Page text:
Children in England and Wales are due to go back to the classroom in September.
In Scotland, where pupils have already returned, 21 staff at a Dundee school have been linked to a cluster of coronavirus cases – raising concerns about the safety of teachers.
Are teachers at higher risk?
While children are extremely unlikely to be made ill by coronavirus, adult staff are at greater risk.
A Public Health England study, carried out when many schools had not yet re-opened, suggested staff were more likely to catch the virus from each other, or from elsewhere, than they were from pupils.
It recommended staff be vigilant about coronavirus outside of school and that care should be taken in areas like common staff rooms when at work.
The government says it does not regard schools as high-risk workplaces. Even clinically extremely vulnerable staff are expected to return, provided measures such as social distancing and extra handwashing are followed.
But public sector union Unison says social distancing in schools will ”realistically be very difficult”. It says little personal protective equipment has been provided, meaning schools will be less protected than other workplaces.
School staff should be allowed to wear face coverings, it argues, and vulnerable staff should be able to request an individual risk assessment. In Scotland, face coverings must now be worn in corridors and communal areas of secondary schools, and on school transport by anyone over five.
How dangerous is coronavirus for children?
Children of all ages are at extremely low risk of becoming ill from the virus.
Adults – particularly older adults – are far more likely to be seriously ill and die from complications.
The UK’s chief medical adviser, Prof Chris Whitty, has said “the chances of children dying from Covid-19 are incredibly small”.
According to the Office for National Statistics, there were 10 deaths recorded as “due to Covid-19” among those aged 19 and under in England and Wales between March and June. There were 46,725 deaths among those aged 20 and over.
And in a study of more than 55,000 coronavirus patients in hospitals, less than 1% were under the age of 19.
There have been some cases of younger children developing an inflammatory syndrome similar to Kawasaki disease. Scientists are exploring a possible delayed immune response to coronavirus – but these are extremely rare.
Can children pass on coronavirus to others?
A review of global studies by University College London (UCL) and the London School of Hygiene and Tropical Medicine found children were about half as likely to catch coronavirus as adults, meaning they would be less likely to pass it on.
The team reviewed more than 6,000 studies from around the world but found only 18 had good enough data.
The Public Health England study suggested there were ”very few” cases of transmission between school staff and students, although there was little data available for secondary schools.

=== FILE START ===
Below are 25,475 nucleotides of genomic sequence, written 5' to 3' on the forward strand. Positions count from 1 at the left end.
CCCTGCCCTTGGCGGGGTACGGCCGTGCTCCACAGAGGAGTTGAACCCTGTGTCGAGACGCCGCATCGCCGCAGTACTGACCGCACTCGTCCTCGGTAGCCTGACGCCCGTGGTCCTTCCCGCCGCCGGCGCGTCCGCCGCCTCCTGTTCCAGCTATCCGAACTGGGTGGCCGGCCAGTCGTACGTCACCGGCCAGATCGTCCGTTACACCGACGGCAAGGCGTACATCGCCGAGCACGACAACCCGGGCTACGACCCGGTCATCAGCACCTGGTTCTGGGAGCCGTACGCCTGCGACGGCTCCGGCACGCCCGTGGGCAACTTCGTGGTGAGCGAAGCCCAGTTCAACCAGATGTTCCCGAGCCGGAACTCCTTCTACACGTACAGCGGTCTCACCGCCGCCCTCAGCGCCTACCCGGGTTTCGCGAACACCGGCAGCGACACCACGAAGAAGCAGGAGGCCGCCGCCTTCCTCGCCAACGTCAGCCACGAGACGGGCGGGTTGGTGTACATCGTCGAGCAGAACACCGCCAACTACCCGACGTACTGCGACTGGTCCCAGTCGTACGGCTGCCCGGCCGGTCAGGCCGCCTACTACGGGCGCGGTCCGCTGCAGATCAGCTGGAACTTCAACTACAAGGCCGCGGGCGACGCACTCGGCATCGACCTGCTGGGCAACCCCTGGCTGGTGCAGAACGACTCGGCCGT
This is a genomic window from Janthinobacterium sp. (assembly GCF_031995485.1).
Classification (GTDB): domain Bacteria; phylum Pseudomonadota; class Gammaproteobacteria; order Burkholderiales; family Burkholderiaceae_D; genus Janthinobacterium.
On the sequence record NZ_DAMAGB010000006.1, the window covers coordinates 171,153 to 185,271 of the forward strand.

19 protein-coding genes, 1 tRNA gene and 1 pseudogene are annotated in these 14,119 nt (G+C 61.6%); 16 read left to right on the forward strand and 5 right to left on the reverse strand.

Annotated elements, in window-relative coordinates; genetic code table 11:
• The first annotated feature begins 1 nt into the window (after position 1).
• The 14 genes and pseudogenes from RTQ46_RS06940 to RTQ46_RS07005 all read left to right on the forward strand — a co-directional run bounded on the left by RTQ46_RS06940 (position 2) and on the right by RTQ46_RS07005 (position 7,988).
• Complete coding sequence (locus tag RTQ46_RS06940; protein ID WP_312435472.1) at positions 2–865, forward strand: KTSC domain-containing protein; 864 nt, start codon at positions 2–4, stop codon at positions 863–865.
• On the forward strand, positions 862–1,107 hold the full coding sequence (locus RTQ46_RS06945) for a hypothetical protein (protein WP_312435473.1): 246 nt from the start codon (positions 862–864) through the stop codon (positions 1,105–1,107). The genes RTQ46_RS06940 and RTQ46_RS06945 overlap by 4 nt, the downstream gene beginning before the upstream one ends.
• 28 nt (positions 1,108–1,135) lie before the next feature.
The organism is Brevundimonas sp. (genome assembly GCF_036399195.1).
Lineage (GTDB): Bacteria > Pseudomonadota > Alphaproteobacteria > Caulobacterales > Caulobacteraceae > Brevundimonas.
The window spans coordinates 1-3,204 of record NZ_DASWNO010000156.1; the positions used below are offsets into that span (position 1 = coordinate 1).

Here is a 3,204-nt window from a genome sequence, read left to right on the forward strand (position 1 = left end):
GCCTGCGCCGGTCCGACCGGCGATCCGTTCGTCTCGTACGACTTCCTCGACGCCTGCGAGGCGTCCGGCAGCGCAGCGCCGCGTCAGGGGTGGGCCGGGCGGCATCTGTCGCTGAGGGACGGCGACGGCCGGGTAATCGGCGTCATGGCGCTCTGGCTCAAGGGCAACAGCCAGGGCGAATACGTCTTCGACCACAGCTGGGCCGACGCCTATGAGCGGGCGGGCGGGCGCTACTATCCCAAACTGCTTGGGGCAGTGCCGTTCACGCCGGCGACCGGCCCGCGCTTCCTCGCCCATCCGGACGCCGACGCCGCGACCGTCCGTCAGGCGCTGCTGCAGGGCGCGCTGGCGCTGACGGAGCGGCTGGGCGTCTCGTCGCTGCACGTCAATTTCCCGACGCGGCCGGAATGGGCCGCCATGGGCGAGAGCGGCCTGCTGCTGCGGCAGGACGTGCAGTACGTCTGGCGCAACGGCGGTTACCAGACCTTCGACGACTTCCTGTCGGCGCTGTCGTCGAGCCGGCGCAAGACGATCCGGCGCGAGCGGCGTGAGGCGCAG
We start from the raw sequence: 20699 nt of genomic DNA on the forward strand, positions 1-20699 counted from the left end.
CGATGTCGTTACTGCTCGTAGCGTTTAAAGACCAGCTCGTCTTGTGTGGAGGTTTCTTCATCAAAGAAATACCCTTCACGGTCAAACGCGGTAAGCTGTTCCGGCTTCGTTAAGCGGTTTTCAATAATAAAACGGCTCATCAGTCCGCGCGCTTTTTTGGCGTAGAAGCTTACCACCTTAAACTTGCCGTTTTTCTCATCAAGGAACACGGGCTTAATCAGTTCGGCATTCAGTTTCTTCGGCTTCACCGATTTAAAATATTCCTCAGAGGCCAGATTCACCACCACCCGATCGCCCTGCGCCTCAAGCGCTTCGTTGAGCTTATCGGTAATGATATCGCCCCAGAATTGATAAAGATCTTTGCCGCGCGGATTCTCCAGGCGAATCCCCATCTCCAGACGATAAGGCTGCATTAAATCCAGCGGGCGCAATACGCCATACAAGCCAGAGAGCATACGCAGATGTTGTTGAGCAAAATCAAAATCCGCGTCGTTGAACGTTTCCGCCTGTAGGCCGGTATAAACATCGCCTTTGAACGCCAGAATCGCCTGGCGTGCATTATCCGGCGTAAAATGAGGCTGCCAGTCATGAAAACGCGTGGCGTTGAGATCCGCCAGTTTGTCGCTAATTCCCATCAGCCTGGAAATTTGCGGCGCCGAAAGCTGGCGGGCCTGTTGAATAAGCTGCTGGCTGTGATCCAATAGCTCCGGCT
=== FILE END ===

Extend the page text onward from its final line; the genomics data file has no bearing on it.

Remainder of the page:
The government’s Scientific Advisory Group for Emergencies (Sage) said in countries where schools have reopened, data suggests it has made “little difference to community transmission”.
Teams of researchers around the world have tried to estimate how often children catch coronavirus and how often they are the first case which starts an outbreak.
Studies of clusters of infections in family groups across China, and cases in the French Alps, have concluded – based on contact tracing – that none of the infections were likely to have been introduced by children.
Community studies in Iceland, South Korea, Netherlands and Italy all found evidence children were less likely to have – or have had – the virus than adults. The Italian region in the study tested 70% of its population.
A review of the evidence by a global team of researchers concluded: “The role of children in transmission is unclear, but consistent evidence is demonstrating a lower likelihood of acquiring infection, and lower rates of children bringing infections into households.”
What if you don’t send schoolchildren back?
Opening schools involves some risk of spreading infection, but not opening schools also involves risk – just of a different kind.
Prof Chris Whitty, who is also England’s chief medical officer, says children are more likely to be harmed “in the long run” by not returning to school than if they catch coronavirus.
He also said there were “no risk-free options” and it was important for parents and teachers to understand both the risks and benefits as schools reopen.
Sage says school closures risked children’s educational outcomes, which in turn could impact their psychological wellbeing and long-term development. This is likely to hit the most vulnerable children the hardest.
When some schoolchildren returned earlier in the summer, younger year groups and those with exams coming up were generally prioritised.
This is because they have the most important educational needs and, for younger children, they may be less able to learn well at home.